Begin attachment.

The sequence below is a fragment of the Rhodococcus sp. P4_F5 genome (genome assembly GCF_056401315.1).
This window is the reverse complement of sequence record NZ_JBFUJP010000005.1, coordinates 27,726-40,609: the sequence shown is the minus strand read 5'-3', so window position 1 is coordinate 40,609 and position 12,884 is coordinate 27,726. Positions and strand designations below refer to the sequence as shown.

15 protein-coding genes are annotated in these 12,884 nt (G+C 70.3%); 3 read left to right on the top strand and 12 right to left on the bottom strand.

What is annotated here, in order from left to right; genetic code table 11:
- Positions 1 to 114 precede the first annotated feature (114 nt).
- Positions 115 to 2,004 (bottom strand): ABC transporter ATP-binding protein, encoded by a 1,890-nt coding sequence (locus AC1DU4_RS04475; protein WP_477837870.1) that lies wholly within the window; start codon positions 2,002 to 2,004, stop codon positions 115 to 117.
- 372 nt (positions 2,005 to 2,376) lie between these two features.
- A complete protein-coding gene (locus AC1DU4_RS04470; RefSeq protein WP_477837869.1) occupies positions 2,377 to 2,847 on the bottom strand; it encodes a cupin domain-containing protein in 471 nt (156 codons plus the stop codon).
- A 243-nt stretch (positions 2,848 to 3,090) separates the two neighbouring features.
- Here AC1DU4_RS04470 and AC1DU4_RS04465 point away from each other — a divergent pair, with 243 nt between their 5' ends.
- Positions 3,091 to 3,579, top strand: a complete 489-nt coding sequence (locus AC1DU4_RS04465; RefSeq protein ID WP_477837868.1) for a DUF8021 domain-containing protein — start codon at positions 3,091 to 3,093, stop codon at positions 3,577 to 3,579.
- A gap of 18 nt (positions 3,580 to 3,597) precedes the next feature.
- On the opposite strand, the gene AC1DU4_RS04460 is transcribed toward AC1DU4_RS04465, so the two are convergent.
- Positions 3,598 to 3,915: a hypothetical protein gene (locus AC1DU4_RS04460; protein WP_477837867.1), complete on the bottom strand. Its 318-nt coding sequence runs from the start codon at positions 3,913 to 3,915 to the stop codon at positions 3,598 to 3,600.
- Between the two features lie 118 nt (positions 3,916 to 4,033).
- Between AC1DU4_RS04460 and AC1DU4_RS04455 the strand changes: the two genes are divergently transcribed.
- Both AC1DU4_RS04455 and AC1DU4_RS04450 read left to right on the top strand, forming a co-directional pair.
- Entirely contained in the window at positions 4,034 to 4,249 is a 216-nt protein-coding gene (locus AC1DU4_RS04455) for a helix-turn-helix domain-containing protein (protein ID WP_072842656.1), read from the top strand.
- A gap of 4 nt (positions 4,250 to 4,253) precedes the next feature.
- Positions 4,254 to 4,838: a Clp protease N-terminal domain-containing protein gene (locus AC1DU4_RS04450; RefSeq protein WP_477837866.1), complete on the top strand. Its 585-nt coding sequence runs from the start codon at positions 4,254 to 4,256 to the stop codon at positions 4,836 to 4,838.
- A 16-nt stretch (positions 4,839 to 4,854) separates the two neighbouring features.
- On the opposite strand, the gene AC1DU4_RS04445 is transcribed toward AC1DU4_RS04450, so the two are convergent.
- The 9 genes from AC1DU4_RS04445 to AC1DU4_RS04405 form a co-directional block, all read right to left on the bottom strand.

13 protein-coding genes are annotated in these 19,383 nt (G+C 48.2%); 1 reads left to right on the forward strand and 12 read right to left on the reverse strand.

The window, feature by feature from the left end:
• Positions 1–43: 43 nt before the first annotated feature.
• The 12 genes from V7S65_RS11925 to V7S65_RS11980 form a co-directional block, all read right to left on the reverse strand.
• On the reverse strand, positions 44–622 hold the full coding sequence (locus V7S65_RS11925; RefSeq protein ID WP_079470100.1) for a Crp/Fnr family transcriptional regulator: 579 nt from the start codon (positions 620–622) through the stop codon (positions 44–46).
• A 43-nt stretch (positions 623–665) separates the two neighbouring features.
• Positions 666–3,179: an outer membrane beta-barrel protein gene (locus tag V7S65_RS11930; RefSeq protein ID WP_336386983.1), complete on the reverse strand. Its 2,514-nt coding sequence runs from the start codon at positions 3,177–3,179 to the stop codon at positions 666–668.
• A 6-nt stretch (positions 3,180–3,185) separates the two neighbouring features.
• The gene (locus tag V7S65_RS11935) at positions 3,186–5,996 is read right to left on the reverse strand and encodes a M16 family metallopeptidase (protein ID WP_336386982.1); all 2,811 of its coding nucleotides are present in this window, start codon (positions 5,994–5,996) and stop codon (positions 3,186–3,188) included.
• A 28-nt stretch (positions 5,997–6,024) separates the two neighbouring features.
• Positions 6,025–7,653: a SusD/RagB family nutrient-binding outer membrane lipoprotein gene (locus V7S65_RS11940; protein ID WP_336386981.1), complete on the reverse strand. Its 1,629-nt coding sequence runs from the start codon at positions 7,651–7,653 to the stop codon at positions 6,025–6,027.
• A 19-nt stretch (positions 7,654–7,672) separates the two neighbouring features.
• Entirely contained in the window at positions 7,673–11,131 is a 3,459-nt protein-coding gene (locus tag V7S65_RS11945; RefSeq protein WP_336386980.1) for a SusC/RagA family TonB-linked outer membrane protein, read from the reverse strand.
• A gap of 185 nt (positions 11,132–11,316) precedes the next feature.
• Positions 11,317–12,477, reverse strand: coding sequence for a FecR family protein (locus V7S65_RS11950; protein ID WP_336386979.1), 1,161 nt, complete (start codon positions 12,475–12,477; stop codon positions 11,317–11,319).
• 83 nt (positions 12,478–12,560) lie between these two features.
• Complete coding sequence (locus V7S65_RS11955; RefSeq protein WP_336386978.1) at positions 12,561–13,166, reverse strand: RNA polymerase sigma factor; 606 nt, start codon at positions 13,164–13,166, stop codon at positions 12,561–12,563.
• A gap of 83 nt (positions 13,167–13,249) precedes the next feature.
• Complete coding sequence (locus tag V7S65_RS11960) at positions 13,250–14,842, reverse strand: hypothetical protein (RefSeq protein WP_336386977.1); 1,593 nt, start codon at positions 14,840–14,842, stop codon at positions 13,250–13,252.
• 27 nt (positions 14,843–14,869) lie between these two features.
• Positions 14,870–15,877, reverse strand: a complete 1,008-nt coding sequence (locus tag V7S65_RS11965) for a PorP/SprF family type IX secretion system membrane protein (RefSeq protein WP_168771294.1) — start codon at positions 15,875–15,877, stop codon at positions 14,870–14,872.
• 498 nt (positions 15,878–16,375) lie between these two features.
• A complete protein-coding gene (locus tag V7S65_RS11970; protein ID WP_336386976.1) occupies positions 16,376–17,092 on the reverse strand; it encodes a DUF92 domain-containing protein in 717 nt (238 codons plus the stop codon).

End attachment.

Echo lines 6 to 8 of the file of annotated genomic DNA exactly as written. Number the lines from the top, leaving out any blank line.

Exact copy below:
- Positions 115 to 2,004 (bottom strand): ABC transporter ATP-binding protein, encoded by a 1,890-nt coding sequence (locus AC1DU4_RS04475; protein WP_477837870.1) that lies wholly within the window; start codon positions 2,002 to 2,004, stop codon positions 115 to 117.
- 372 nt (positions 2,005 to 2,376) lie between these two features.
- A complete protein-coding gene (locus AC1DU4_RS04470; RefSeq protein WP_477837869.1) occupies positions 2,377 to 2,847 on the bottom strand; it encodes a cupin domain-containing protein in 471 nt (156 codons plus the stop codon).